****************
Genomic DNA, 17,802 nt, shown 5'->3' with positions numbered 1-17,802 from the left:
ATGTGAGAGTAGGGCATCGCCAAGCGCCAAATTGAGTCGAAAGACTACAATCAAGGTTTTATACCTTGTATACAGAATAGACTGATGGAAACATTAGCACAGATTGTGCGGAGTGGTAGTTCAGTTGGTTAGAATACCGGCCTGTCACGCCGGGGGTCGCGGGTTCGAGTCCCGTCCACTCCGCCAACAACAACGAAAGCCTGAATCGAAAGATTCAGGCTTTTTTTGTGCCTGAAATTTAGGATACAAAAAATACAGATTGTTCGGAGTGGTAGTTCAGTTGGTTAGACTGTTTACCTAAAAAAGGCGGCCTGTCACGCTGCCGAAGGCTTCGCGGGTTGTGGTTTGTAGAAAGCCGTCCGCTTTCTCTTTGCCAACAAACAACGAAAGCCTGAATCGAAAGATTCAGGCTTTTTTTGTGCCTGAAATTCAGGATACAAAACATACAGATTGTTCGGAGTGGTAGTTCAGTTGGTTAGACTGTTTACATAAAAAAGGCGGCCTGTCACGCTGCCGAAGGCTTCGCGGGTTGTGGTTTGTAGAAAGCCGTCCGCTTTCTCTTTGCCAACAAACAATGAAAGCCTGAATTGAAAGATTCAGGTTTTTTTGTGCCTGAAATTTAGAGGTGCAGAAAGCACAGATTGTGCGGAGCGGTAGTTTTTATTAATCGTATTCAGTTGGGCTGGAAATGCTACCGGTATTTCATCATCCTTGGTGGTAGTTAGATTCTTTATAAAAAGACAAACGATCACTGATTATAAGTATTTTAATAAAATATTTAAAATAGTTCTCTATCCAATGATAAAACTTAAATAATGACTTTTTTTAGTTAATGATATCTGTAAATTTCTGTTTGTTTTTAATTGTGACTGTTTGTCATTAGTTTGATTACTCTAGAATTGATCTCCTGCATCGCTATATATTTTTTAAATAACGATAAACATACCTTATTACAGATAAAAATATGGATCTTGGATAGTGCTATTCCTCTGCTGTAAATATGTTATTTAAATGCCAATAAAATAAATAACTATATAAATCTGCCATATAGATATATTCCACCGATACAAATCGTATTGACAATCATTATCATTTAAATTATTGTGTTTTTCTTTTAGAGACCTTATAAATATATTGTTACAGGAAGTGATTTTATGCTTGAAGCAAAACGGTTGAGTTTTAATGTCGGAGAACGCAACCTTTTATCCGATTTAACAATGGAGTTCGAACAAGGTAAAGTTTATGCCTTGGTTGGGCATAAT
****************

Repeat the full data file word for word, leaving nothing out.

Genomic DNA, 17,802 nt, shown 5'->3' with positions numbered 1-17,802 from the left:
ATGTGAGAGTAGGGCATCGCCAAGCGCCAAATTGAGTCGAAAGACTACAATCAAGGTTTTATACCTTGTATACAGAATAGACTGATGGAAACATTAGCACAGATTGTGCGGAGTGGTAGTTCAGTTGGTTAGAATACCGGCCTGTCACGCCGGGGGTCGCGGGTTCGAGTCCCGTCCACTCCGCCAACAACAACGAAAGCCTGAATCGAAAGATTCAGGCTTTTTTTGTGCCTGAAATTTAGGATACAAAAAATACAGATTGTTCGGAGTGGTAGTTCAGTTGGTTAGACTGTTTACCTAAAAAAGGCGGCCTGTCACGCTGCCGAAGGCTTCGCGGGTTGTGGTTTGTAGAAAGCCGTCCGCTTTCTCTTTGCCAACAAACAACGAAAGCCTGAATCGAAAGATTCAGGCTTTTTTTGTGCCTGAAATTCAGGATACAAAACATACAGATTGTTCGGAGTGGTAGTTCAGTTGGTTAGACTGTTTACATAAAAAAGGCGGCCTGTCACGCTGCCGAAGGCTTCGCGGGTTGTGGTTTGTAGAAAGCCGTCCGCTTTCTCTTTGCCAACAAACAATGAAAGCCTGAATTGAAAGATTCAGGTTTTTTTGTGCCTGAAATTTAGAGGTGCAGAAAGCACAGATTGTGCGGAGCGGTAGTTTTTATTAATCGTATTCAGTTGGGCTGGAAATGCTACCGGTATTTCATCATCCTTGGTGGTAGTTAGATTCTTTATAAAAAGACAAACGATCACTGATTATAAGTATTTTAATAAAATATTTAAAATAGTTCTCTATCCAATGATAAAACTTAAATAATGACTTTTTTTAGTTAATGATATCTGTAAATTTCTGTTTGTTTTTAATTGTGACTGTTTGTCATTAGTTTGATTACTCTAGAATTGATCTCCTGCATCGCTATATATTTTTTAAATAACGATAAACATACCTTATTACAGATAAAAATATGGATCTTGGATAGTGCTATTCCTCTGCTGTAAATATGTTATTTAAATGCCAATAAAATAAATAACTATATAAATCTGCCATATAGATATATTCCACCGATACAAATCGTATTGACAATCATTATCATTTAAATTATTGTGTTTTTCTTTTAGAGACCTTATAAATATATTGTTACAGGAAGTGATTTTATGCTTGAAGCAAAACGGTTGAGTTTTAATGTCGGAGAACGCAACCTTTTATCCGATTTAACAATGGAGTTCGAACAAGGTAAAGTTTATGCCTTGGTTGGGCATAAT